1-2373 (87)50 (46.3)< 0.001
3-640 (9.3)20 (18.5)
7-912 (2.8)12 (11.1)
≥ 104 (0.9)26 (24.1)
Daily MME7.2 ± 25.166.6 ± 106.5< 0.001
0-20392 (91.4)47 (43.5)< 0.001
20-4927 (6.3)25 (23.2)
≥ 5010 (2.3)36 (33.3)

MME, morphine milligram equivalent; NIOA, non-injectable opioid analgesics; OUD, opioid use disorder; Rx, prescriptions; SR: sustained release..

No: no active NIOA prescription for 2 months (−60 to −1 days), new: new active NIOA prescription 1 month (−30 to −1 days), past: active NIOA prescription ended before 1 month (−60 to −31 days), and persistent: active NIOA prescription for 2 months (−60 to −1 days) before the index date..



After adjusting for comorbidities, CCI, co-medications, and NIOA use pattern, daily MME, number of NIOA prescriptions, sustained-release formulation, benzodiazepine use, and insurance were significantly associated with OUD occurrence. In particular, frequent NIOA prescriptions (≥ 10; aOR 19.05, 95% CI 5.53-65.58) and higher daily MME increased the risk of OUD occurrence (≥ 50 MME/day; aOR 5.04, 95% CI 1.92-13.25). The use of benzodiazepines (aOR 3.12, 95% CI 1.71-5.68) and sustained-release formulations (aOR 3.5, 95% CI 1.8-6.78) increased the risk of OUD occurrence approximately by threefold. Age and sex were not associated with OUD occurrence (Fig. 2).

Figure 2. Risk factors of opioid use disorder occurrence in naïve patients for NIOA. aOR, adjusted odds ratio; MME, morphine milligram equivalent; NIOA, non-injectable opioid analgesics; NMS, national meritorious service; Rx, prescriptions.

Discussion

In this study, we identified the cumulative incidence of OUD and its associated risk factors in the population initiating NIOA using the national claims database, covering almost the entire Korean population. To the best of our knowledge, this is the first study to report the incidence and risk factors of OUD in Korean patients who were prescribed with NIOAs based on an ICD-10 code with a high positive predictive value for OUD identification.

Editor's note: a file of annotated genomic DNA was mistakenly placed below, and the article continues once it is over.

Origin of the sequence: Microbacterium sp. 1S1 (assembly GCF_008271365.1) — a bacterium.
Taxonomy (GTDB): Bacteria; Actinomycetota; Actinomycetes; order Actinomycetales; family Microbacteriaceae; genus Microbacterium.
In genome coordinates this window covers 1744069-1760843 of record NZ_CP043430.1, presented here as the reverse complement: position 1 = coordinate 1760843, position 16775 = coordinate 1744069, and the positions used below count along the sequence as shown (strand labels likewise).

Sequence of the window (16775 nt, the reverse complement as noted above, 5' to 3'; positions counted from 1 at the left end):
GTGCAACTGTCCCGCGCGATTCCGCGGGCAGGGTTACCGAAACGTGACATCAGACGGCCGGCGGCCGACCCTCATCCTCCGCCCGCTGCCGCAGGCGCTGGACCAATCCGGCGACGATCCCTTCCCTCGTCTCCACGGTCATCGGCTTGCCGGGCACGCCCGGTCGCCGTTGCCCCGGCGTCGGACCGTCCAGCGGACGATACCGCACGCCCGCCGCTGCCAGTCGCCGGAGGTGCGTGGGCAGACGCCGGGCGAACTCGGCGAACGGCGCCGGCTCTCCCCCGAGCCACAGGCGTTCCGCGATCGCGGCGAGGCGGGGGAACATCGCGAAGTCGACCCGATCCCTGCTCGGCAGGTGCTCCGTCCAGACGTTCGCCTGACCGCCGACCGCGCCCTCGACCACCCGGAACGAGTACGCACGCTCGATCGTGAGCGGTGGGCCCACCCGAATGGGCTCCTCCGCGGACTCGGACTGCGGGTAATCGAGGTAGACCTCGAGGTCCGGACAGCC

The incidence of OUD in this study (0.006%) was lower than that reported in a previous systematic review (SR) reporting a pooled incidence of iatrogenic OUD (4.7%; the event rate of each study included in the SR ranged from 0.5% to 34.2%) (Higgins et al. 2018). This might be associated with the lower use of opioid analgesics in Korea than in other developed countries and a shorter study period than the known mean time to onset of OUD occurrence (3.41 ± 2.39 years) (Ju et al. 2022; Kendler et al. 2022). The incidence and prevalence of opioid abuse in non-cancer Korean patients with chronic opioid analgesic use were reported as 19.93/100 person-years and 5.0%, respectively (Kim and Suh 2023), which was higher than the results of our study. This discrepancy could be associated with differences in OUD definitions and study populations. We defined OUD case based on ICD-10 codes, while the study mentioned earlier used doctors shopping or prescription duplication. The study's populations also consisted of individuals who were chronic users of opioid analgesics rather than new users. Considering an aOR of 19.05 (95% CI 5.53-65.58) for OUD onset in patients who have been prescribed opioid analgesics more than 10 times in our study, the higher incidence of opioid abuse in chronic users of opioid analgesics in the previous study could be explained. Identifying the exact OUD is important to identify the risk factors associated with OUD more accurately. Therefore, to define the OUD case, we used the ICD-10 codes (F11), which had more than 90% positive predictive value (96.3%, 95% CI 90.8-98.6), although the sensitivity was moderate (42.6%, 95% CI 36.3-49.1) (Campanile and Silverman 2022).